John M. Tait’s site Scots Scots Threip is an entertaining and provocative collection of well-agued articles about the cultural and linguistic context of Scots. He discusses a range of very pertinent ideas about the nature of Scots, attitudes to the language and the evergreen issue of standardisation. Many of these notions are barely touched in the general discourse on Scottish culture and whether you agree with the author or not, they are an education in themselves.
There was an interesting discussion recently on FB about one of his articles “Robersonianism’. The “Roberson” in question is James Robertson, a kenspeckle Scottish author of And the Land Lay Still, The Testament of Gideon Mack. He co-founded Itchy Coo, the largest publisher of books in Scots for bairns.
Roberson edited and wrote an introduction for a collection of Scottish writing: A Tongue in yer Heid (1994). John sees this short article as a seminal conceptualisation of Scots from a prominent figure. He confronts what he sees as Roberson’s representation of Scots firstly as a “less than respectable register in tension with standard English” which should be maintained in that role and “Scots” as almost anything spoken and written north of the Border – a “non-definition of Scots”. Although perhaps little read, the text is claimed to be the articulation of a view of Scots “already – albeit tacitly – accepted in Scottish literary and academic circles”.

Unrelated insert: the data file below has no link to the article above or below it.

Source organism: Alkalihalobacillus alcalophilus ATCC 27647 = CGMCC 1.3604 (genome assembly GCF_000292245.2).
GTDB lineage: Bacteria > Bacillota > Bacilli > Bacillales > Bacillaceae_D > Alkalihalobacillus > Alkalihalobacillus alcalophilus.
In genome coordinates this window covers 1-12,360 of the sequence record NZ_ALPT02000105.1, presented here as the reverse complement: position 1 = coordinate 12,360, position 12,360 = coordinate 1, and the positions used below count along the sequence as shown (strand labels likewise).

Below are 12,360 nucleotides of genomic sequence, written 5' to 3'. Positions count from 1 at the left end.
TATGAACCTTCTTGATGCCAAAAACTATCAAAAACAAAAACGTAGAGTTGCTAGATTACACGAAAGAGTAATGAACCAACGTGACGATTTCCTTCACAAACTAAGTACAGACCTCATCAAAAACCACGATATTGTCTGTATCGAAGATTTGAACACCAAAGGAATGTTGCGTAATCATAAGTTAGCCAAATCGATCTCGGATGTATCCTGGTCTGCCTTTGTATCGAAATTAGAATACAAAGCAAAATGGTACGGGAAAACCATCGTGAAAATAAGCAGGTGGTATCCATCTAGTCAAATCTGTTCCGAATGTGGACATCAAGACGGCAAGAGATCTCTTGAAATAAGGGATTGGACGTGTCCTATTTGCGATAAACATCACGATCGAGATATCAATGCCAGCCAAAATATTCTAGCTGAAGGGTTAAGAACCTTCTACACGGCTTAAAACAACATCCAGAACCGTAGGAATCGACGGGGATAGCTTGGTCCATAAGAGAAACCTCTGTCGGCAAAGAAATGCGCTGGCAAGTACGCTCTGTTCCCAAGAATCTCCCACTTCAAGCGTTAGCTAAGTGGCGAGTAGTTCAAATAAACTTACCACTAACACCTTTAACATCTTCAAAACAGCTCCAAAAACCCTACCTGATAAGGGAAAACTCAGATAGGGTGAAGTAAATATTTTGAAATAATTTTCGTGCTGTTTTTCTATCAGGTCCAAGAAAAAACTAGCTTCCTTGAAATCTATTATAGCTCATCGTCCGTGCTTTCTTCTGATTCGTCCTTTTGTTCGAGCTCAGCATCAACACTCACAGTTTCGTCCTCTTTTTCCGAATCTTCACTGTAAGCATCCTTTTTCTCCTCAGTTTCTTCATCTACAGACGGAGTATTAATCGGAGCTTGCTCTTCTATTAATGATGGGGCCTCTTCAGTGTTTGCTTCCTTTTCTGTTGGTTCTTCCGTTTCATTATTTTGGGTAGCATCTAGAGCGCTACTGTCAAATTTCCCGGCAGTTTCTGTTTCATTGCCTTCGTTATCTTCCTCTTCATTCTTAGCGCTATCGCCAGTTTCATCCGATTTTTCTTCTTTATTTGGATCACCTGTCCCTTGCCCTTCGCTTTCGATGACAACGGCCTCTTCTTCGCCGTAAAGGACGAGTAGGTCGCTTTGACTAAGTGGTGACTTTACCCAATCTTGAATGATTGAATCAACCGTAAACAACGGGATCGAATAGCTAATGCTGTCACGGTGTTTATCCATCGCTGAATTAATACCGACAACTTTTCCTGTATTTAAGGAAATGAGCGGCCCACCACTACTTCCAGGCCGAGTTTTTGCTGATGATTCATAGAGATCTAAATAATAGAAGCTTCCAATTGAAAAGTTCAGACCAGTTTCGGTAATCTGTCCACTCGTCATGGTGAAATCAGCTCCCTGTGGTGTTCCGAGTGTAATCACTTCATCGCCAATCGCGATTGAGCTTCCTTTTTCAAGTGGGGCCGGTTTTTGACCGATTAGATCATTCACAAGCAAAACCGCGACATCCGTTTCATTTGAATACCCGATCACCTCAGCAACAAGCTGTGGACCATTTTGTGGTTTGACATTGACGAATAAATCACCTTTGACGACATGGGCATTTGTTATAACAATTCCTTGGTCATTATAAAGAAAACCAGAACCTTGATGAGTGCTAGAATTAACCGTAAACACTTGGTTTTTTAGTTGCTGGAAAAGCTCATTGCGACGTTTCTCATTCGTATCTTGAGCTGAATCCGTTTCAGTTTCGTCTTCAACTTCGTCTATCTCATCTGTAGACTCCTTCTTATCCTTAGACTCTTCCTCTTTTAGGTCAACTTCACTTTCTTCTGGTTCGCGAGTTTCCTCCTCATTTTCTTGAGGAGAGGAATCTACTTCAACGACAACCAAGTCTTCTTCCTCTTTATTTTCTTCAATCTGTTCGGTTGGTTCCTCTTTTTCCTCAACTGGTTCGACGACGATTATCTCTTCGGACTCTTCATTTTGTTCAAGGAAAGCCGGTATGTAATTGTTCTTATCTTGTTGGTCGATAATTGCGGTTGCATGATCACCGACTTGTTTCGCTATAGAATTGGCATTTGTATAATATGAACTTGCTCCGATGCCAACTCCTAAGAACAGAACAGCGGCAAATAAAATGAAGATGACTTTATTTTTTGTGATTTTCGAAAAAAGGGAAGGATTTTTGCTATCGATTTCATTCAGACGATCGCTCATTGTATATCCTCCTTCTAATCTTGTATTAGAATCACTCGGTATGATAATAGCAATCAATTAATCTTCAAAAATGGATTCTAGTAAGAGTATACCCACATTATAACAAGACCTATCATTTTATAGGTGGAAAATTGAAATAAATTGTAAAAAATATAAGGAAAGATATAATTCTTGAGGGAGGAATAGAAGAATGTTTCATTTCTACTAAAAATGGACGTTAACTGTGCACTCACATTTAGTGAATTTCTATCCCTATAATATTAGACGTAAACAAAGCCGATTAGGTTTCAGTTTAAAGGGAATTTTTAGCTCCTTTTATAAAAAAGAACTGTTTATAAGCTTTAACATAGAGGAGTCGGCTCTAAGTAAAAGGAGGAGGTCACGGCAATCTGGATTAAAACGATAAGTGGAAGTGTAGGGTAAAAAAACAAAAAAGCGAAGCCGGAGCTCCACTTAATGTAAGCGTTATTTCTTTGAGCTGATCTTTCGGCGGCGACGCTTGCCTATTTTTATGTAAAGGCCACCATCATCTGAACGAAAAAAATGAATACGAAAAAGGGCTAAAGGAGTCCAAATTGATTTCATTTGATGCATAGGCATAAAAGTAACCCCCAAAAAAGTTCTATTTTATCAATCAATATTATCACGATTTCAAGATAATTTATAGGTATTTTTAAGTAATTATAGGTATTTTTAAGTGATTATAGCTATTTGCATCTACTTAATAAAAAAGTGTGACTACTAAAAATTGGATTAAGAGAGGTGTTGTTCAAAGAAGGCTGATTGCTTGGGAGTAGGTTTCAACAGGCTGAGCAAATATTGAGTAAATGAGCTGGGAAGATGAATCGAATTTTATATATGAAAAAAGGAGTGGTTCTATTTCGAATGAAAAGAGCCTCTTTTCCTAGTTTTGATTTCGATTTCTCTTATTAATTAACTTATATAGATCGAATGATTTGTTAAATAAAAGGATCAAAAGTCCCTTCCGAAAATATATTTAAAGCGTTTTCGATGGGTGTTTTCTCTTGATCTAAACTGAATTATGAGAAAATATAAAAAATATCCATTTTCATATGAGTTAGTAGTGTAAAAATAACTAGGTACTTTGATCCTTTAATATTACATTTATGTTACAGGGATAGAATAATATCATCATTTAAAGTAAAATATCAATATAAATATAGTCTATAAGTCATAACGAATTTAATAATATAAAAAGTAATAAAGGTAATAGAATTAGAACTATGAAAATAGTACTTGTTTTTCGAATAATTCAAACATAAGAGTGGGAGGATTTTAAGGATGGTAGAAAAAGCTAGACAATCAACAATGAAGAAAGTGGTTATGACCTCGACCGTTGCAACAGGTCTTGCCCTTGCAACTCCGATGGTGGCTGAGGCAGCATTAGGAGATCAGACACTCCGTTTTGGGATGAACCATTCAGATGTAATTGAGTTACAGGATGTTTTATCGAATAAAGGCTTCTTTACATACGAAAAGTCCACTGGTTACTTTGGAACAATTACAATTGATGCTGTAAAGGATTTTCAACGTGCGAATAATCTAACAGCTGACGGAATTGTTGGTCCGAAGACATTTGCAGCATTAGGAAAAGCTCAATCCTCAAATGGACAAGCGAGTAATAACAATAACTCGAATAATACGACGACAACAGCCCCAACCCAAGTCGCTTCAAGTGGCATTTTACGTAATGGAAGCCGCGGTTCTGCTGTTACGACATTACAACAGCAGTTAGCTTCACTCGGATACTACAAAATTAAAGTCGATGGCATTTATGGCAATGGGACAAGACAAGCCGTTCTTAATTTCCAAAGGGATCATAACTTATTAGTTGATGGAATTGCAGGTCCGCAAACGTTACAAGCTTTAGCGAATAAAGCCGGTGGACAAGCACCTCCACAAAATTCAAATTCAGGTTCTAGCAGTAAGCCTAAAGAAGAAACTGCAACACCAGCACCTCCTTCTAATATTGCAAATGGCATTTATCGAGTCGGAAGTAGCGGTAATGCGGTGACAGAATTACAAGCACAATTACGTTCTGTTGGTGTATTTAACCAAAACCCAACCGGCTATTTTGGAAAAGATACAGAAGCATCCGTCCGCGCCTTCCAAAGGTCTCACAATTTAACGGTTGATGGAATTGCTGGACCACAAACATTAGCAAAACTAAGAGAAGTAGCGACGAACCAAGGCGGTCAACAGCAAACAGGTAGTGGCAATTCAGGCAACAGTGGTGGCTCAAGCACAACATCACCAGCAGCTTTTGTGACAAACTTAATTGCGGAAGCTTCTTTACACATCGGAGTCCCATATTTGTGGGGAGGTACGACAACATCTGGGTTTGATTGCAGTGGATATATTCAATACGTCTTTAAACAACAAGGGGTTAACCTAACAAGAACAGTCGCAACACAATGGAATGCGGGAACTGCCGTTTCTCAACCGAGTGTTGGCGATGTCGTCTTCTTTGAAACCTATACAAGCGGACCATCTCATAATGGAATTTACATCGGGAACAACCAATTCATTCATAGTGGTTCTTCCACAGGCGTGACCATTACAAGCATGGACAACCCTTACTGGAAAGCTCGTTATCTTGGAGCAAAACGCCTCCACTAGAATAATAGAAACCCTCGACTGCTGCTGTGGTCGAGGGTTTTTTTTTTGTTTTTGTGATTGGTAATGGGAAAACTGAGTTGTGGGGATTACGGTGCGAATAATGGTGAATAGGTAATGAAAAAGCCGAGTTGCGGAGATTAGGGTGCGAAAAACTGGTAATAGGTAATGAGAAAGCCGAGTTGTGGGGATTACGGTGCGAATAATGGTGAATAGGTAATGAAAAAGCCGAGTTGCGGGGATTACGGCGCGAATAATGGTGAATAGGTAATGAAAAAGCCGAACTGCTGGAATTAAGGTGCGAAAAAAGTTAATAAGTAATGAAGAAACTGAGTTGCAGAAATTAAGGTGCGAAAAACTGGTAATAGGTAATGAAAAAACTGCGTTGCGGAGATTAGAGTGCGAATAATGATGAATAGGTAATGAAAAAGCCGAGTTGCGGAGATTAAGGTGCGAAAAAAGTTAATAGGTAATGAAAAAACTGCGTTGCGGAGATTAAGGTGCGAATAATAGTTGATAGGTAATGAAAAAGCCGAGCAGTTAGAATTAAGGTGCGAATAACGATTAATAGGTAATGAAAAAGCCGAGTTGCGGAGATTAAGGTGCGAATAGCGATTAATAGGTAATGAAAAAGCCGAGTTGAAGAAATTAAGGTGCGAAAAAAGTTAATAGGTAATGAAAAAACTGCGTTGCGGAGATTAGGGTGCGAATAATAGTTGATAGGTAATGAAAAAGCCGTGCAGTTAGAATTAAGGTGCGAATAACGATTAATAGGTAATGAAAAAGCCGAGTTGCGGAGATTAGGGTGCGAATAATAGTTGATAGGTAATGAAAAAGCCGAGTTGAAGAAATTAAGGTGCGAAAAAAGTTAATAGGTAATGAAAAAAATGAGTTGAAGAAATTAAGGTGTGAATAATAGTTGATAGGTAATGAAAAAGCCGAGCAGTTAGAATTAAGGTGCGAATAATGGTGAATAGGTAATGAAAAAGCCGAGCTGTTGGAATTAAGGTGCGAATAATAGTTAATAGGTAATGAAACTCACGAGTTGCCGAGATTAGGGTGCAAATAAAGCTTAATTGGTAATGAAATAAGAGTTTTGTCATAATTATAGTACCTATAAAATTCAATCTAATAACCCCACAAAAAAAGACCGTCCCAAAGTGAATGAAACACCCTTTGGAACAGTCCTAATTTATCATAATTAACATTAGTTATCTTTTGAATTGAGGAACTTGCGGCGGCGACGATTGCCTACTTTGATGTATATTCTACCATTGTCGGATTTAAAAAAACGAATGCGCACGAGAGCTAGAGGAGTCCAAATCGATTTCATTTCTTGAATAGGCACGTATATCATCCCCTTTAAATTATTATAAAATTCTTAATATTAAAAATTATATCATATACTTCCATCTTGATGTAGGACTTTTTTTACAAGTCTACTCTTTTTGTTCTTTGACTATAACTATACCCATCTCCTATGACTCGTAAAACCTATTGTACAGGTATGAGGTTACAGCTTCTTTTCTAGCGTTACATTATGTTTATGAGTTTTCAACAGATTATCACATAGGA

All this may be true, but it is worth looking at Roberson’s text as a text
By ma wey o’t, Robertson jist writes frae a scrievers staunpint. It’s no a manifesto an sicker no onie kind o langage policie. In the buik Robertson wrote the intro tae ‘A tongue in yer heid’, 75% o the text wis in whit A’d cry standart Scots! Ainlie aboout 15% wis in Glesca/Embro urban (tho e’n there wi muckle Scots embeddit). The lave in Scots Doric or a English/Scots mixter. In maugre o Robertson’s apenin pluralistic haun-wringin, maist o his ain scrievers were sel-selectin a standart.
Robertson’s case wis ower-statit frae the ootset. He jist wantit tae elk twa-three stories, ane that stairit in English an ended up in Scots, and twa mair in ‘Glesca’ an ane in the Doric. Aw thon rigmarole wis just tae lat thae anes in frae a ‘artistic’ perspective. Pruives the pynt a aften mak that fowk write in a 80-90% standart awreddies.
Mairower here a academic (Silke Stroh) pittin the bit intae faux-pluralism. No anent Scots, but cuid be.
She [Stefanie Lehner in the 2012 buik “Subaltern Ethics in Contemporary Scottish and Irish Literature”) also criticises postmodern and post-national approaches that celebrate pluralism and inclusiveness while neglecting continuing conflicts and power imbalances, prematurely deconstruct subject positions before these are even possessed by the margins (where strategic essentialism may be required), and appropriate all difference for their own totalising theoretical purposes.
Ahint the academic jargon abune is the idea that ‘pluralism’ soons liberatin but isna. Gin Scots canna big (or by ma wey o’t recognise) a aesome stannart and status it canna win the maucht tae tak on thaim wi pooer (an siller). An ower-focus on dialects an enless orthographic haiverin keeps Scots waik, pooerless an thraitent.
Sae A doot A’m wi John M Tait on this ane!